More than 80 teachers are being sacked across Wales, new figures have confirmed.
Teachers and support staff have been given compulsory redundancy
They are among more than 200 school staff who are losing their jobs amid claims by a teaching union that education is being underfunded.
But Welsh education minister Jane Davidson rejected that, and said spending on schools was at an all-time high.
A survey by BBC Wales has found that 86 teachers and 25 support staff are facing compulsory redundancy.
A further 10 staff are taking voluntary redundancy, and 91 more have agreed to take early retirement.
The figures relate to 19 of the 22 Welsh county councils, with only Rhondda Cynon Taff, Cardiganshire and Anglesey missing.
Teacher compulsory redundancies
Neath Port Talbot: 21
Cardiff, Powys, Torfaen: 3 each
Denbighshire, Gwynedd: 2 each
Blaenau Gwent, Carmarthenshire, Conwy, Flintshire, Monmouthshire, Merthyr, Newport, Vale of Glamorgan: none
Anglesey, Cardiganshire, Rhondda Cynon Taff: not available
The National Union of Teachers Cymru had claimed that more than 300 teachers could have lost their jobs by the end of Friday.
But the Welsh Assembly Government has denied that lack of funding is the reason for cuts, and said there had been an increase of more than nine per cent in budgets.
Ms Davidson, speaking on BBC Radio Wales, said in the past year there were 413 extra teachers in Wales, and 360 more in the 12 months before that.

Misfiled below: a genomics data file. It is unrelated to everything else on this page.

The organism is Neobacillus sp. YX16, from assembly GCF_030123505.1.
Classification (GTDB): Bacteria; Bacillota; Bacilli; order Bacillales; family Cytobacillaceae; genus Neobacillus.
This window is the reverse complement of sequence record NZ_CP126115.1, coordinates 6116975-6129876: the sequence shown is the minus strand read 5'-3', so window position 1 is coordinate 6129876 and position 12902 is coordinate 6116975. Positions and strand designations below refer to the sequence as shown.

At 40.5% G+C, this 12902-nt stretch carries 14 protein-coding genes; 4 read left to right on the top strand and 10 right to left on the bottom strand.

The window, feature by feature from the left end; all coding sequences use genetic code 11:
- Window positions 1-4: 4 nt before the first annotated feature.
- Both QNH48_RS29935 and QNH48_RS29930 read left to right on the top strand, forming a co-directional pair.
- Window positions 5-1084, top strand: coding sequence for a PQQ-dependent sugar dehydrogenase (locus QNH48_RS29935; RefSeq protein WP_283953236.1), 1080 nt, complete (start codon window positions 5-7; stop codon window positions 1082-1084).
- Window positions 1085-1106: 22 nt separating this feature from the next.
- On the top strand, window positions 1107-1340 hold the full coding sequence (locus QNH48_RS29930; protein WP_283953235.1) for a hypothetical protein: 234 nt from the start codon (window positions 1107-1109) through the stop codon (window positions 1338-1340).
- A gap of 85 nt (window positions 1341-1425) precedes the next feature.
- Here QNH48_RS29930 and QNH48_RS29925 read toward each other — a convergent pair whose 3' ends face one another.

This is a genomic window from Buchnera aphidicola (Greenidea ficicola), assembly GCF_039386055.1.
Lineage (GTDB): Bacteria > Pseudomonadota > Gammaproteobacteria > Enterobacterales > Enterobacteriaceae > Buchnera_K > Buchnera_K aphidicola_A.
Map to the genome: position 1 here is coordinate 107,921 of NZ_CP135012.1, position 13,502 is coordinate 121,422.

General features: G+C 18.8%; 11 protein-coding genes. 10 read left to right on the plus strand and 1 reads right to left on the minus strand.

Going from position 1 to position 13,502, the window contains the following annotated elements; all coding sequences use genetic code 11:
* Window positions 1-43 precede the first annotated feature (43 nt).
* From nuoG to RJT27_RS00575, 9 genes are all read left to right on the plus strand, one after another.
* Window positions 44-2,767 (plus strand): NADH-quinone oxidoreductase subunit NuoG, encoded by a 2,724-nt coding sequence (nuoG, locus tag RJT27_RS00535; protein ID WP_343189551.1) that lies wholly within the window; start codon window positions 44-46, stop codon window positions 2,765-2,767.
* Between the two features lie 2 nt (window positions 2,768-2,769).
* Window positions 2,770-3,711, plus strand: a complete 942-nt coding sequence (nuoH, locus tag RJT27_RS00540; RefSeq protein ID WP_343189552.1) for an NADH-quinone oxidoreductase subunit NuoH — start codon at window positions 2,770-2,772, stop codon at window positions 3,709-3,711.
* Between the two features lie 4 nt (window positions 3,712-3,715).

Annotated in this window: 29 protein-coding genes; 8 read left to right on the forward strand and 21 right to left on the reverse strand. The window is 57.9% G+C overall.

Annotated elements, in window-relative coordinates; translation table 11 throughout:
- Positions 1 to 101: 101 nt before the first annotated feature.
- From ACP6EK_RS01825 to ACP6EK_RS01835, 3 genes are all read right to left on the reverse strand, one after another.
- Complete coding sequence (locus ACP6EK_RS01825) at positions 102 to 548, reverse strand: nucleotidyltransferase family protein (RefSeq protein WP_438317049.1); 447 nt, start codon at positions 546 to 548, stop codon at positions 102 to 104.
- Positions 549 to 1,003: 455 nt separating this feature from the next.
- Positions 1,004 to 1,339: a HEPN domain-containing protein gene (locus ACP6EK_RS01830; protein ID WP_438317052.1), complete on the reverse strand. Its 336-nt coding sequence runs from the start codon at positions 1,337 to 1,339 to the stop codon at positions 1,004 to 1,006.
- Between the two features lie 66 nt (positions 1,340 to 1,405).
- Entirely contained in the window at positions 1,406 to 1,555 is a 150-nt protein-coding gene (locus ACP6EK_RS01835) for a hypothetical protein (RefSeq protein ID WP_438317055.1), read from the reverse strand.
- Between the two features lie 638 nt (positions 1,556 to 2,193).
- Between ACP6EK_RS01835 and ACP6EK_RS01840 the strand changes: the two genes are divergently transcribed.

"Class sizes are at an all-time low, and spending at an all-time high," she told Good Evening Wales.
A falling birthrate has been blamed for reduced budgets. The Welsh Local Government Assocation, said it was because budgets were calculated largely on the basis of pupil numbers.
Ms Davidson said this "major demographic change" had meant fewer children in the system.
Jane Davidson says she's made a "huge investment" in schools
But she denied that compulsory redundancies would mean bigger classes. All infant classes had a maximum of 30 pupils, and from September that would apply to junior schools as well.
"What's terribly important is that there is more money in there than ever before and more teachers than ever before," she said.
The minister said she wanted to ensure that budgets were planned over three years to ensure greater security.
Ms Davidson said she also wanted greater transparency to demonstrate the "huge investment" in education by the Welsh Assembly Government.
One area, Wrexham, confirmed that it had received eight nominations for teacher redundancies and seventeen for non-teaching staff. Seven teachers have been granted early retirement.
Wrexham's chief strategic services officer Wynford Thomas said: "We have issued these notices in order to meet the employment requirements.
"However, between now and the end of the August the final figures could be quite different and usually are."
The Countryside Alliance in Wales said redundancies would have a negative impact upon rural communities and urged "a more visionary approach" to education funding.